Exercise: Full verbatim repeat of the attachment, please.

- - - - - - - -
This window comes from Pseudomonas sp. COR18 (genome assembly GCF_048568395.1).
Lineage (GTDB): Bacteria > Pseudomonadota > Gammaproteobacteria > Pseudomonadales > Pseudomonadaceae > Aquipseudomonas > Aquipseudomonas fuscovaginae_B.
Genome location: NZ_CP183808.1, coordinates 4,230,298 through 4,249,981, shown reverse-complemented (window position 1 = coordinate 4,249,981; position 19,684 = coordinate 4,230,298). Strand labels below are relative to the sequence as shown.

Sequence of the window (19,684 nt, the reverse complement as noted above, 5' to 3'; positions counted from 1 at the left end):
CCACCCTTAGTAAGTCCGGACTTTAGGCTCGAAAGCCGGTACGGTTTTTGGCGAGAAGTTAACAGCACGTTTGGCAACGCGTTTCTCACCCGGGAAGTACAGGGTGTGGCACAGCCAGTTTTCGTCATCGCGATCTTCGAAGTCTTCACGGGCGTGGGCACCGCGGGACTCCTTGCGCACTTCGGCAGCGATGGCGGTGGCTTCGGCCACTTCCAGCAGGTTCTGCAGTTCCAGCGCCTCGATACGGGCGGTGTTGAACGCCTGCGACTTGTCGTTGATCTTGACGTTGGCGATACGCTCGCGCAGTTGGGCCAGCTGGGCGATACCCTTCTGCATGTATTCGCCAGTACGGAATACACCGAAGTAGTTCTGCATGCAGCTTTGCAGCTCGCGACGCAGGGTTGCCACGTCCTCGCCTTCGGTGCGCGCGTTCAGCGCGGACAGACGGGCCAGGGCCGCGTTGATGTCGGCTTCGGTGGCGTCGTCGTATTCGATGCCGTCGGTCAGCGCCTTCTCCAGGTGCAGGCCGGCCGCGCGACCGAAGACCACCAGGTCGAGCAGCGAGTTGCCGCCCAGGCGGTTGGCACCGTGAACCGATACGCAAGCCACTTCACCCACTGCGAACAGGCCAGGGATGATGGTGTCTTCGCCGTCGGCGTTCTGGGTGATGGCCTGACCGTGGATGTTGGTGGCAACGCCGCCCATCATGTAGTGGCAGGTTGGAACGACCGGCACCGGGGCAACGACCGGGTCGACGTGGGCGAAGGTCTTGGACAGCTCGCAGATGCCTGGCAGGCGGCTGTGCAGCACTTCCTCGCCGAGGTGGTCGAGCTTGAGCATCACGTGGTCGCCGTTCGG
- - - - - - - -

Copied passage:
This window comes from Pseudomonas sp. COR18 (genome assembly GCF_048568395.1).
Lineage (GTDB): Bacteria > Pseudomonadota > Gammaproteobacteria > Pseudomonadales > Pseudomonadaceae > Aquipseudomonas > Aquipseudomonas fuscovaginae_B.
Genome location: NZ_CP183808.1, coordinates 4,230,298 through 4,249,981, shown reverse-complemented (window position 1 = coordinate 4,249,981; position 19,684 = coordinate 4,230,298). Strand labels below are relative to the sequence as shown.

Sequence of the window (19,684 nt, the reverse complement as noted above, 5' to 3'; positions counted from 1 at the left end):
CCACCCTTAGTAAGTCCGGACTTTAGGCTCGAAAGCCGGTACGGTTTTTGGCGAGAAGTTAACAGCACGTTTGGCAACGCGTTTCTCACCCGGGAAGTACAGGGTGTGGCACAGCCAGTTTTCGTCATCGCGATCTTCGAAGTCTTCACGGGCGTGGGCACCGCGGGACTCCTTGCGCACTTCGGCAGCGATGGCGGTGGCTTCGGCCACTTCCAGCAGGTTCTGCAGTTCCAGCGCCTCGATACGGGCGGTGTTGAACGCCTGCGACTTGTCGTTGATCTTGACGTTGGCGATACGCTCGCGCAGTTGGGCCAGCTGGGCGATACCCTTCTGCATGTATTCGCCAGTACGGAATACACCGAAGTAGTTCTGCATGCAGCTTTGCAGCTCGCGACGCAGGGTTGCCACGTCCTCGCCTTCGGTGCGCGCGTTCAGCGCGGACAGACGGGCCAGGGCCGCGTTGATGTCGGCTTCGGTGGCGTCGTCGTATTCGATGCCGTCGGTCAGCGCCTTCTCCAGGTGCAGGCCGGCCGCGCGACCGAAGACCACCAGGTCGAGCAGCGAGTTGCCGCCCAGGCGGTTGGCACCGTGAACCGATACGCAAGCCACTTCACCCACTGCGAACAGGCCAGGGATGATGGTGTCTTCGCCGTCGGCGTTCTGGGTGATGGCCTGACCGTGGATGTTGGTGGCAACGCCGCCCATCATGTAGTGGCAGGTTGGAACGACCGGCACCGGGGCAACGACCGGGTCGACGTGGGCGAAGGTCTTGGACAGCTCGCAGATGCCTGGCAGGCGGCTGTGCAGCACTTCCTCGCCGAGGTGGTCGAGCTTGAGCATCACGTGGTCGCCGTTCGG